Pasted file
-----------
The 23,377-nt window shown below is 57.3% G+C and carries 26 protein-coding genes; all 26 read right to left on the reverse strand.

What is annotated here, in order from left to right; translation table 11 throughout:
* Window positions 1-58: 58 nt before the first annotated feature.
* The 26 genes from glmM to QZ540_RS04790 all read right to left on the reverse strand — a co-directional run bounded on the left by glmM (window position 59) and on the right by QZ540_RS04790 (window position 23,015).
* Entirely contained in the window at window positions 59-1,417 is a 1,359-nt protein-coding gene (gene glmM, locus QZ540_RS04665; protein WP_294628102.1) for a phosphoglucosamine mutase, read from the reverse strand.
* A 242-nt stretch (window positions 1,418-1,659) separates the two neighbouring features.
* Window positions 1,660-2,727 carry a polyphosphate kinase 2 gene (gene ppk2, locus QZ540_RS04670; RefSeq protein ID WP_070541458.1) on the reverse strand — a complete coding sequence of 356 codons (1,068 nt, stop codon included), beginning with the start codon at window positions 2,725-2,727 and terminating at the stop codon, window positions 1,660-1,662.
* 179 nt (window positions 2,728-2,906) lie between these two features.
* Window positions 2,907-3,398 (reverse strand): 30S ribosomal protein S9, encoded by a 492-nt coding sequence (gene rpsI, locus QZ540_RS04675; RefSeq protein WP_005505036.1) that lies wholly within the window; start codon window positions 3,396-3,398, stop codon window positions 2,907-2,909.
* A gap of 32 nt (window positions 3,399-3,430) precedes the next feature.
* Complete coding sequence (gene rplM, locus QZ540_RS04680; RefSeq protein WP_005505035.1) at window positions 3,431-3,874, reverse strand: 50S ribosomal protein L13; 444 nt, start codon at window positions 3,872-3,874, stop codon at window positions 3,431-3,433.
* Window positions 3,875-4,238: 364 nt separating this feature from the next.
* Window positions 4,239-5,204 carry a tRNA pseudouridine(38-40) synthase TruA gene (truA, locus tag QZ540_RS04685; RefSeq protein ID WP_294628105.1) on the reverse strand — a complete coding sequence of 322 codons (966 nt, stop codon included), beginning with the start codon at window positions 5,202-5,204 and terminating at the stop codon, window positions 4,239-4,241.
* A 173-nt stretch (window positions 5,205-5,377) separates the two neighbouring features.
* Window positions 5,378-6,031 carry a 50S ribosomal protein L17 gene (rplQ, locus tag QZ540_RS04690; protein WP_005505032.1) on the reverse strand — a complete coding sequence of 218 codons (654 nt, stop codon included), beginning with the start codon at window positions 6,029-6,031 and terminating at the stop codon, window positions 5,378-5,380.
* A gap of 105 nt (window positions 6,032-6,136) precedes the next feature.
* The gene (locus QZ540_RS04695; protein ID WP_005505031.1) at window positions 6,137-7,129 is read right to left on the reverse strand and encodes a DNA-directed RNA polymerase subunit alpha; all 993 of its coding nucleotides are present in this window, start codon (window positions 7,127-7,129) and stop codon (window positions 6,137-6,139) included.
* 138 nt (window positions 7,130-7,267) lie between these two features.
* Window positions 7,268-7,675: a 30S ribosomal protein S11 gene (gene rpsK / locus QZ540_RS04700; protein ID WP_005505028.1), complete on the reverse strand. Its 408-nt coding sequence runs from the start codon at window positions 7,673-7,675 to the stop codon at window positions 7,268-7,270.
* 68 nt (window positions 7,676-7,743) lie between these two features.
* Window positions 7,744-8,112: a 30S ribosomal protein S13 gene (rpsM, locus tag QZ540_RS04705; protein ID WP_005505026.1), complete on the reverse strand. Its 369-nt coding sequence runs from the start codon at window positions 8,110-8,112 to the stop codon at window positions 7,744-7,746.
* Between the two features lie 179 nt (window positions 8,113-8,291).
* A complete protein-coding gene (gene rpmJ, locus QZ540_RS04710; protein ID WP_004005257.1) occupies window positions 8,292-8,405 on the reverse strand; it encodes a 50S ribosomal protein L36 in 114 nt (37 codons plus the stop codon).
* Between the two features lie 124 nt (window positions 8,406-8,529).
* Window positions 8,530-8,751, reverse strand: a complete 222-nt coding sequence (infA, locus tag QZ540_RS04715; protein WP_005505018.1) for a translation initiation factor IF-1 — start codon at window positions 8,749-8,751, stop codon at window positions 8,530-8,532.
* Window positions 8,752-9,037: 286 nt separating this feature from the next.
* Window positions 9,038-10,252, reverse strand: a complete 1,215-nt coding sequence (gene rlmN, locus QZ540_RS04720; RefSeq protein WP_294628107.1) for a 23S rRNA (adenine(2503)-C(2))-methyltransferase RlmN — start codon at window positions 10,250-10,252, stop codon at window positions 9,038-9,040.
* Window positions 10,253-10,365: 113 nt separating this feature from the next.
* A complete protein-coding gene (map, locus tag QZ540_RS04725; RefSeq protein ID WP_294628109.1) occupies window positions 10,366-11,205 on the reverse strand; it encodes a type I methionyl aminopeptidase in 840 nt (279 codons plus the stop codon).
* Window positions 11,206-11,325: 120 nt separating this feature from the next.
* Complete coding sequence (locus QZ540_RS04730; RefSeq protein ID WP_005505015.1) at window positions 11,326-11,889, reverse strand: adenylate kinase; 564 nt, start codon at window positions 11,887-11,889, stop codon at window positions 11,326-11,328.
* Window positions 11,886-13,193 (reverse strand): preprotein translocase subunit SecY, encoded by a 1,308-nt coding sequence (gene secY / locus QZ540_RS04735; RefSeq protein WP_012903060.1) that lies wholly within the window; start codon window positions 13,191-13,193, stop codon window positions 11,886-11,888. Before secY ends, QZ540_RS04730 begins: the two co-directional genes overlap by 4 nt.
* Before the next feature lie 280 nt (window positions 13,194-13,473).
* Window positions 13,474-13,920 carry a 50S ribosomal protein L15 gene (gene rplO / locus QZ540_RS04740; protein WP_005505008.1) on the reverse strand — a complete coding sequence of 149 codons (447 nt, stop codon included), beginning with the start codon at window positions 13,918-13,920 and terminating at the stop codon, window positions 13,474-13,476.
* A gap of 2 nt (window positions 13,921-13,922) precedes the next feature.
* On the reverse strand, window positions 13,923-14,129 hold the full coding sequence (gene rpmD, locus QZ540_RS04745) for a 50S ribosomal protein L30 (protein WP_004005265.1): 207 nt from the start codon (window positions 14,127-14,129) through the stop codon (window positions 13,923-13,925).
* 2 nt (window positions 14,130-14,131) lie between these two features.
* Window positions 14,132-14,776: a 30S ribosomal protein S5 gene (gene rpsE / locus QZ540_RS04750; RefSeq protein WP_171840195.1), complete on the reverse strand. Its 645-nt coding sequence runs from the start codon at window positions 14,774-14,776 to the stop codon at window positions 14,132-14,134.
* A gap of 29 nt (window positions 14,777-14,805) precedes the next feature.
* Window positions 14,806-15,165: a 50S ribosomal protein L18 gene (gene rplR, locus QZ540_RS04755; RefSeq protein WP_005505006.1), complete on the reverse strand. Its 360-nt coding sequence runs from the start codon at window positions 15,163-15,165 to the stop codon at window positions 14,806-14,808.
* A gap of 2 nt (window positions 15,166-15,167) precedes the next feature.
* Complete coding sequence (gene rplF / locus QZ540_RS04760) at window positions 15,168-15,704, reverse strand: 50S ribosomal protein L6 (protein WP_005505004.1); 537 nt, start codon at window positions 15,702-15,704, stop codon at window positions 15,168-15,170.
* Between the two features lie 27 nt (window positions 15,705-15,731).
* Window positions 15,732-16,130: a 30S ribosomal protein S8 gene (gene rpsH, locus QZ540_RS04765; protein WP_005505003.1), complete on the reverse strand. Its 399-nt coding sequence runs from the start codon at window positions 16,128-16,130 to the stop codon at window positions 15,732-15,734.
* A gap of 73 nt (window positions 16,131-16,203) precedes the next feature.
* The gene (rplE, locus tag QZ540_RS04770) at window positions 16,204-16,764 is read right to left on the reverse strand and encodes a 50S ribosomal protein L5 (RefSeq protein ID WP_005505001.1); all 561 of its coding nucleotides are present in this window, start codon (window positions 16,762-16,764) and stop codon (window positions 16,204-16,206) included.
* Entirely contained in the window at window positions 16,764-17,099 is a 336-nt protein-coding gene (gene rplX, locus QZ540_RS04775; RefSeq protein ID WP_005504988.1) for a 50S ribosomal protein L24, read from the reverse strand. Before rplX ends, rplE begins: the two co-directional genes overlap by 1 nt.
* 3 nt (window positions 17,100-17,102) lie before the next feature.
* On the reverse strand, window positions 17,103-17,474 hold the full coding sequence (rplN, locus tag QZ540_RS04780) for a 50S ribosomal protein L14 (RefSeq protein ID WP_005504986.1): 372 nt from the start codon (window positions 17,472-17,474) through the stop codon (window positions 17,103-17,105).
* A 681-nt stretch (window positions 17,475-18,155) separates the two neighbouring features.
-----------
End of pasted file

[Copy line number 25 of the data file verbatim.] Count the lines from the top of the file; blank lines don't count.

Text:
* Window positions 8,530-8,751, reverse strand: a complete 222-nt coding sequence (infA, locus tag QZ540_RS04715; protein WP_005505018.1) for a translation initiation factor IF-1 — start codon at window positions 8,749-8,751, stop codon at window positions 8,530-8,532.